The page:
Question: Have you tried any good DIY microscope dyes or stains?

mimiss asked on April 01, 2019 17:49
122 views | 0 answers | #18930


I'm looking for affordable ways to stain microscope samples to increase visibility. What are good alternatives to more expensive and harder to source dyes, like hematoxylin, eosin, carmine, methylene blue, methyl green, and the like?

Suggestions I've seen include things like ink, beet juice, plant based dyes, and food coloring.

What qualities should I look for in potential dye alternatives (pH, charge, solubility, etc)?



5 Comments

We've used watercolors, like these, and they work well: https://www.amazon.com/Pebeo-Colorex-Watercolor-Bottle-Dropper/dp/B005MQODAA/ and https://www.amazon.com/dp/B005SBVXCA/

beet juice is nice because it doesn't kill the cells, though i dunno which usual dyes do or don't harm microorganisms... 

I also don't know if some cells like to eat the beet juice :-)

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I'm looking for affordable ways to stain microscope samples to increase visibility. What are good alternatives to more expensive and harder to source dyes, like hematoxylin, eosin, carmine, methylene blue, methyl green, and the like?

Suggestions I've seen include things like ink, beet juice, plant based dyes, and food coloring.

What qualities should I look for in potential dye alternatives (pH, charge, solubility, etc)?


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Do you have any photos of how the stains worked out? Or maybe notes on what concentrations of dye were too little/too much?

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Yes, the purple ones in these are with beet juice, although that time it was pickled beet juice, with vinegar, and maybe some garlic (yum): https://publiclab.org/tag/microscope/author/warren/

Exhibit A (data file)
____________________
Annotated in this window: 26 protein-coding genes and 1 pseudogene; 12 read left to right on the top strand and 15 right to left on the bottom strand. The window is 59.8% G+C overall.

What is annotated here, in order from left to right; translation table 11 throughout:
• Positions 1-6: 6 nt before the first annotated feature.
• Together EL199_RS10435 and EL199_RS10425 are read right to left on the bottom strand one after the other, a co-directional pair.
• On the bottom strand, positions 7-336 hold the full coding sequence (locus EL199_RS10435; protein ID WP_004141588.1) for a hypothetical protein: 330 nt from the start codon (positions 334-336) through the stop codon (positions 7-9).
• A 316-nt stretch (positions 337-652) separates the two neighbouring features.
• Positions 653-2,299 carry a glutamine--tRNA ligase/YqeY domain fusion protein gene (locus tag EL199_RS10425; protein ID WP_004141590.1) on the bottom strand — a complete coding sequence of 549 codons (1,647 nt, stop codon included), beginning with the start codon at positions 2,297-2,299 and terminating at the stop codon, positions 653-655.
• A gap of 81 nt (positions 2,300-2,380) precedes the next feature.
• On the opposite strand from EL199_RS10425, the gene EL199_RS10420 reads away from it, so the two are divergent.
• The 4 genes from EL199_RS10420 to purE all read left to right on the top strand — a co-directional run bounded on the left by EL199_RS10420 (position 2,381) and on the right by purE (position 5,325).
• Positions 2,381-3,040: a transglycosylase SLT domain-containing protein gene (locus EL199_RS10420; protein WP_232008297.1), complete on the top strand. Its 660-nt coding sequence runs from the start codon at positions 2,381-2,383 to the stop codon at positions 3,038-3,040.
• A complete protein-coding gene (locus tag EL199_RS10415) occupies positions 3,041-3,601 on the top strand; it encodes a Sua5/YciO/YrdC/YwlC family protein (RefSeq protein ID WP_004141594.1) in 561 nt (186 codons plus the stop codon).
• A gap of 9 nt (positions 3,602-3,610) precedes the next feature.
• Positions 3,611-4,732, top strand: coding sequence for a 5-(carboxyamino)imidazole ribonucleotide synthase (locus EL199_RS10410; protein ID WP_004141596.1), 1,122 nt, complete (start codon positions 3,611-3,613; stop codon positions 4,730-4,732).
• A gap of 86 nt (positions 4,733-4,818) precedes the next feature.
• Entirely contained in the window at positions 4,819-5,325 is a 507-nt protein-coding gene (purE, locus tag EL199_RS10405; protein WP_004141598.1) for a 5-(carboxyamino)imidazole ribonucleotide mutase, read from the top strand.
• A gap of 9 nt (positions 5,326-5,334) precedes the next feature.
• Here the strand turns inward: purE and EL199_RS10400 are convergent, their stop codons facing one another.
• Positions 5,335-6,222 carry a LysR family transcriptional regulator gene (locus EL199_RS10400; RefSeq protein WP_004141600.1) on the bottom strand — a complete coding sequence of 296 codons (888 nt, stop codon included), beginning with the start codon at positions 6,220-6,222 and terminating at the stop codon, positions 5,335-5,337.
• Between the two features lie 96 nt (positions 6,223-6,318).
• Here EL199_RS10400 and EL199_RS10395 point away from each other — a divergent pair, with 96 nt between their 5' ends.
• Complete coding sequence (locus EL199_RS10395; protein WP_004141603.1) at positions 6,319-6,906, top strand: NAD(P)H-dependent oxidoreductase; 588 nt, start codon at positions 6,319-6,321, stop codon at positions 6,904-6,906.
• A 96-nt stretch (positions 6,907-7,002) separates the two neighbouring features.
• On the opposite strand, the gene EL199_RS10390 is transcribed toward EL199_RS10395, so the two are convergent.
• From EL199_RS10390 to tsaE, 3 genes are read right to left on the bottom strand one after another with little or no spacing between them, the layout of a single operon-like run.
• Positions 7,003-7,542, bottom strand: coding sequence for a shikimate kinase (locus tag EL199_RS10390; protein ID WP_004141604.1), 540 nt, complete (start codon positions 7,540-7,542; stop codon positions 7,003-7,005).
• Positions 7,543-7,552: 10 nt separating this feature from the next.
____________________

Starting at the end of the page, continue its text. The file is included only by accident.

But not with the blue watercolor yet... next time I'll be sure to save a few!

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Do you have any photos of how the stains worked out? Or maybe notes on what concentrations of dye were too little/too much?


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Can you give a quick pointer as to when (and why) to dye a sample for microscoping? Are there different kinds of samples that benefit from dye, or things that shouldn't be dyed?

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Staining is used mostly with cells, both bacterial and eukaryotic (i.e. animal or plant cells) for better visualization. Stains can increase contrast and highlight particular features. For example, you can use stains to better view the nucleus of cells or their cell walls for clear identification of the boundaries of a single cell.

Here are some of the functions of stains listed in the above question: Carmine - colors animal starch (glycogen), red. Coomassie Blue - stains proteins a bright blue Eosin - a counterstain to haematoxylin, this stain colors red blood cells, cytoplasmic material, cell membranes, and extracellular structures pink or red. Hematoxylin - a nuclear stain that, with a mordant, stains nuclei blue-violet or brown. Iodine - used as a starch indicator. When in a solution, starch and iodine turn a dark blue in color. Methylene Blue - stains animal cells to make nuclei more visible.

Stains are mostly used on dead cells that have been preserved in some way, but some are usable on living cells as well.


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